‘Your AdChoices’ — Are Targeted Ads Good for You or Not?


Does targeted advertising benefit you — or hurt your privacy?

The Digital Advertisers Alliance, a group made up of the nation’s leading media and marketing trade associations, recently launched a public education campaign called “Your AdChoices” aimed at letting the public know about why targeted online advertising (or what they call interest-based advertising) is a good thing.

The DAA has spent the last few years developing online data collection best practices for the advertising industry, called the Self-Regulatory Program for Online Behavioral Advertising.

The DAA says that advertising companies participating in their program engage in transparent online behavioral advertising, and do not collect specific types of health and financial information, such as banking account numbers, medical records, pharmaceutical prescriptions, or Social Security numbers.

The DAA’s “Your AdChoices” campaign is an attempt by the advertising industry to convince you that targeted online advertising actually benefits you.

Are Targeted Ads a Good Thing?

The Your AdChoices website would like to convince you that targeted ads are a great thing. First, they make the valid point that advertising pays for nearly all of the free sites on the Internet. Without advertising, consumers would have to pay to use their favorite email, photo sharing, or social media websites.

They also make the point that we should want targeted advertising, as these ads are tailored to our tastes and interests. In other words, they are things we want to see.

And if you still don’t want to receive interest-based advertising, the website allows you to opt-out of targeted ads from the companies who participate in the program.

At first glance, it appears to be a compelling argument.

The Ominous Side of Targeted Ads

The argument for targeted advertising sounds reasonable until you realize what information is being collected when you visit a website and what companies do with this information.

When you visit a website, the site collects your IP address, web browser, operating system, browser security, whether or not you have a firewall, browser plug-ins, the country you are located in, pages visited, referring page, and the visit time. A cookie is used to keep track of you as you visit various site pages. A cookie is a text file that is installed on your computer by the website and used to identity you.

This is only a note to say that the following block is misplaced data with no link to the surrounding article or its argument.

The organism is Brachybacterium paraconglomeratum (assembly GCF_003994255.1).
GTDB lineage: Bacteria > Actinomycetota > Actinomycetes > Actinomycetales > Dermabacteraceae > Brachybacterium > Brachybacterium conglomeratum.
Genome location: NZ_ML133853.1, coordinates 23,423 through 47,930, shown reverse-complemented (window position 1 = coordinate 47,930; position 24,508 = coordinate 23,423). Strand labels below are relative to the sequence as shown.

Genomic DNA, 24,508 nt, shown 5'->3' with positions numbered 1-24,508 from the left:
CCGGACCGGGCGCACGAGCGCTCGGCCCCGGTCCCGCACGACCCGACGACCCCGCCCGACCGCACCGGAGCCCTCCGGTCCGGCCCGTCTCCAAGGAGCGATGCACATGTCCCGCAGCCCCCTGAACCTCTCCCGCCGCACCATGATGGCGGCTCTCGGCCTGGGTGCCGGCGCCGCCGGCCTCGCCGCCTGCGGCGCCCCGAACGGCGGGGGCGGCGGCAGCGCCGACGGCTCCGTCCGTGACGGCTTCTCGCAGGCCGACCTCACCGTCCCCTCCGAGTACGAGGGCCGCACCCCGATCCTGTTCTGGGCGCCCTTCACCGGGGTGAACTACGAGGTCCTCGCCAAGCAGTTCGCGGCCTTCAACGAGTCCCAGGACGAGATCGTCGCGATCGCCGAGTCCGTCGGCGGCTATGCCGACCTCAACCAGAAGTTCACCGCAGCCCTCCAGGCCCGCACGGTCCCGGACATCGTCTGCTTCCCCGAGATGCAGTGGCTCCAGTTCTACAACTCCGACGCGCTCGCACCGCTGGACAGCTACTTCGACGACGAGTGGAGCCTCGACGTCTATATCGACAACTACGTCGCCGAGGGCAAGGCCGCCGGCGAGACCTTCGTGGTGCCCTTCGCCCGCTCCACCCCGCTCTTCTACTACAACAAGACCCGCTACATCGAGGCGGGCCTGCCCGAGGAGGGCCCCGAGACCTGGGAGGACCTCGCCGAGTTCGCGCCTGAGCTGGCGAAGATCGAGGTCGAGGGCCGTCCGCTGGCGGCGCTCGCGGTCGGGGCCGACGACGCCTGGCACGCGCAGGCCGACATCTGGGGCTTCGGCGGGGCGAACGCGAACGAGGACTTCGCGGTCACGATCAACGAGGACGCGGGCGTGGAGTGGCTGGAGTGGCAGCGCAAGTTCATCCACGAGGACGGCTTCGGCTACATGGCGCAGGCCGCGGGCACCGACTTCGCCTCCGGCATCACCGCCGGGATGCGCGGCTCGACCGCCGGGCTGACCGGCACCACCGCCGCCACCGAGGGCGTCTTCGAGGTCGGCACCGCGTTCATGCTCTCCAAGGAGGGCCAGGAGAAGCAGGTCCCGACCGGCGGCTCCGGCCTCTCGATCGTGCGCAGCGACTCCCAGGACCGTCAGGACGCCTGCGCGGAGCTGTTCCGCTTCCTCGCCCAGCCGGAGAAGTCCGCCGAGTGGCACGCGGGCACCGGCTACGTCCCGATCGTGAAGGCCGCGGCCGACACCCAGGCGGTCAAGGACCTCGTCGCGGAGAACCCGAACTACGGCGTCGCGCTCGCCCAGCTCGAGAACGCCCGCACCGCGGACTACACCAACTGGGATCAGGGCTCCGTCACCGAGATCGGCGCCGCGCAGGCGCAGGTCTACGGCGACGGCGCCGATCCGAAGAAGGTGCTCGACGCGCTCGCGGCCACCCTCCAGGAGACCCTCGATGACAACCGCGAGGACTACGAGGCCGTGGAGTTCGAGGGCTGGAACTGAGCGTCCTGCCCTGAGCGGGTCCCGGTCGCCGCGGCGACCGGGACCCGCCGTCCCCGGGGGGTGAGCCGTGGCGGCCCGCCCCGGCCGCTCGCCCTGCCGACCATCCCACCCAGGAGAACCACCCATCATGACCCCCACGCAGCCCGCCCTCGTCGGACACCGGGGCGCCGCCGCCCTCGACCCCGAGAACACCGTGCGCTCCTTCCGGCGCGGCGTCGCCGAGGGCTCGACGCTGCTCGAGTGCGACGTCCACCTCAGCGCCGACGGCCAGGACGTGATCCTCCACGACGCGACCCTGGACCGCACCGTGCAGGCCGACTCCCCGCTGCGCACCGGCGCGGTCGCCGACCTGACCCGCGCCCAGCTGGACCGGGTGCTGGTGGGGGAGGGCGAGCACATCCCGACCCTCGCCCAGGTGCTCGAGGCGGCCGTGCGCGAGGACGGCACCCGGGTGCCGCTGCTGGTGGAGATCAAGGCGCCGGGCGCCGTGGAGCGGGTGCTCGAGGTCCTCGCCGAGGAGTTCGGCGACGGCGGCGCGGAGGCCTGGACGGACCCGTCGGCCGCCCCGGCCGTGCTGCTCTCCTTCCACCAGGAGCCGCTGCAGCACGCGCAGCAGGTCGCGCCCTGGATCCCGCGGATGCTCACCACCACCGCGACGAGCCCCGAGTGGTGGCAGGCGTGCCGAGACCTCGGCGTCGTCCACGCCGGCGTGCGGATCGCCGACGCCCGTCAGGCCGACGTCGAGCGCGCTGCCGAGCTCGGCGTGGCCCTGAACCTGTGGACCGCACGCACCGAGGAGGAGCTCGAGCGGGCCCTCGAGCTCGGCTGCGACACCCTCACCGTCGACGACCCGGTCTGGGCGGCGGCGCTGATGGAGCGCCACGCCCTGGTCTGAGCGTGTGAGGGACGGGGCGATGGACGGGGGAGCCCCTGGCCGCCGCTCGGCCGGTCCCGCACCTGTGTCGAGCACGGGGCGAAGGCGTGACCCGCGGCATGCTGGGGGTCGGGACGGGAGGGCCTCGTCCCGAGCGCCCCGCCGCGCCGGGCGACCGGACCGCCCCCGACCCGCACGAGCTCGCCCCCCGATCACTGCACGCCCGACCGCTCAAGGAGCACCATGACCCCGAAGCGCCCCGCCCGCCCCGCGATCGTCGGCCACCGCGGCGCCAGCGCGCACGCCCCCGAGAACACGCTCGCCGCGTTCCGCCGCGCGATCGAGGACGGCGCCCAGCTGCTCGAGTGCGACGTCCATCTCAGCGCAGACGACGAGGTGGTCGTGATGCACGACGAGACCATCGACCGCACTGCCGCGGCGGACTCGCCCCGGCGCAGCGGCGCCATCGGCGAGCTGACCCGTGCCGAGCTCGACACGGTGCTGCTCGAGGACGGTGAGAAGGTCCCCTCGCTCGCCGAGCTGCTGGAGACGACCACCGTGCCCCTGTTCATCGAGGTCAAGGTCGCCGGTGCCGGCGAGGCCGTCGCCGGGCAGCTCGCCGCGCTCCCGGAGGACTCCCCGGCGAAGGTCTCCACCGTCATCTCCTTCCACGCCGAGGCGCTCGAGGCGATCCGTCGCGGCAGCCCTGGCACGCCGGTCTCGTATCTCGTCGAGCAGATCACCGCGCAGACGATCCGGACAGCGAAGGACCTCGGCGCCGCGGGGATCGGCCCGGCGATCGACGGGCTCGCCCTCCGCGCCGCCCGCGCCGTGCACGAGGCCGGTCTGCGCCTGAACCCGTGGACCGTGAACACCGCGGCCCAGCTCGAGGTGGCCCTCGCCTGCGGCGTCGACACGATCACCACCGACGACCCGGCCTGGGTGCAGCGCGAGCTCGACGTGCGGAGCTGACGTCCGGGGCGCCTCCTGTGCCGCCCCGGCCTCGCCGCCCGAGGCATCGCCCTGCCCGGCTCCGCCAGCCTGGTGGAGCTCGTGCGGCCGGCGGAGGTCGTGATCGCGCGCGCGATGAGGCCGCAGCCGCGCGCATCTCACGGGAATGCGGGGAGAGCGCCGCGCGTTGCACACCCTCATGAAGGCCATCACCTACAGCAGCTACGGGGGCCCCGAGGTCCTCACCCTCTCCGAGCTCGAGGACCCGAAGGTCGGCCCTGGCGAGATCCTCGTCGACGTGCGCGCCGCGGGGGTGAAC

As mentioned above, most websites are supported by advertising, so ads that appear on a website are placed there by advertisers. These advertisers also place a cookie on your computer that allows them to track your behavior across all the sites they advertise on.

Advertisers also use something called web bugs to track you and to create a profile on you, which allows them to track your behavior across many websites over time.

Websites use some of the information they collect about you for some harmless purposes, such as improving their website or customizing their website based on your tastes (think Amazon.com).

However, many websites also sell this personal data they collect about you to third parties, which means that your behavior is known not only by the sites you visit, but other entities with which these sites share their information.

Online advertisers have many ways in which they collect information about you. While they insist they only want to enhance your online experience by ensuring that you see ads targeted to your tastes, they spend millions of dollars each year creating complex user profiles that detail all your tastes and preferences and sell this information to other advertisers.

Do You Value Targeted Ads or Your Privacy?

The question is, are you comfortable with advertisers and third parties knowing this information about you? Are you comfortable with them sharing it with other companies? Are you comfortable not knowing exactly what is being shared about you?

Undoubtedly, targeted advertising helps pay the bills for websites and gives you an enhanced user experience. But at what price?

If you are not comfortable, and you want to opt out from targeted ads from the companies who participate in DAA’s program, you can go here.

However, DAA states that even if you opt out from their targeted ads, it only means that companies in DAA’s program will not serve you targeted ads. They will continue to collect information about you when you visit their websites.

One thing you can do is to disable third-party cookies, which limits the types of information advertisers and websites can collect. However, this does not remove web bugs, since they are part of a web page and not a cookie. Removing cookies prevents the tracker from identifying you as an individual user, but the web bug can still track navigation data using your IP address.

You can also install a plug-in that blocks all third-party content. For example, the Ghostery add-on detects and blocks web bugs.

It is up to each of us to determine whether we value the convenience of online ads that are tailored to our tastes, or whether we are more interested in maintaining our online privacy from companies who would share our information without our knowledge or explicit agreement.

The decision is entirely up to us.


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Kent Lawson

Kent Lawson is the CEO & Chairman of Private Communications Corporation and creator of its flagship software PRIVATE WiFi. He combined his extensive business and technical experience to develop PRIVATE WiFi in 2010. The software is an easy-to-use Virtual Private Network (VPN) that protects your sensitive personal information whenever you’re connected to a public WiFi network. Follow Kent on Twitter: @KentLawson.

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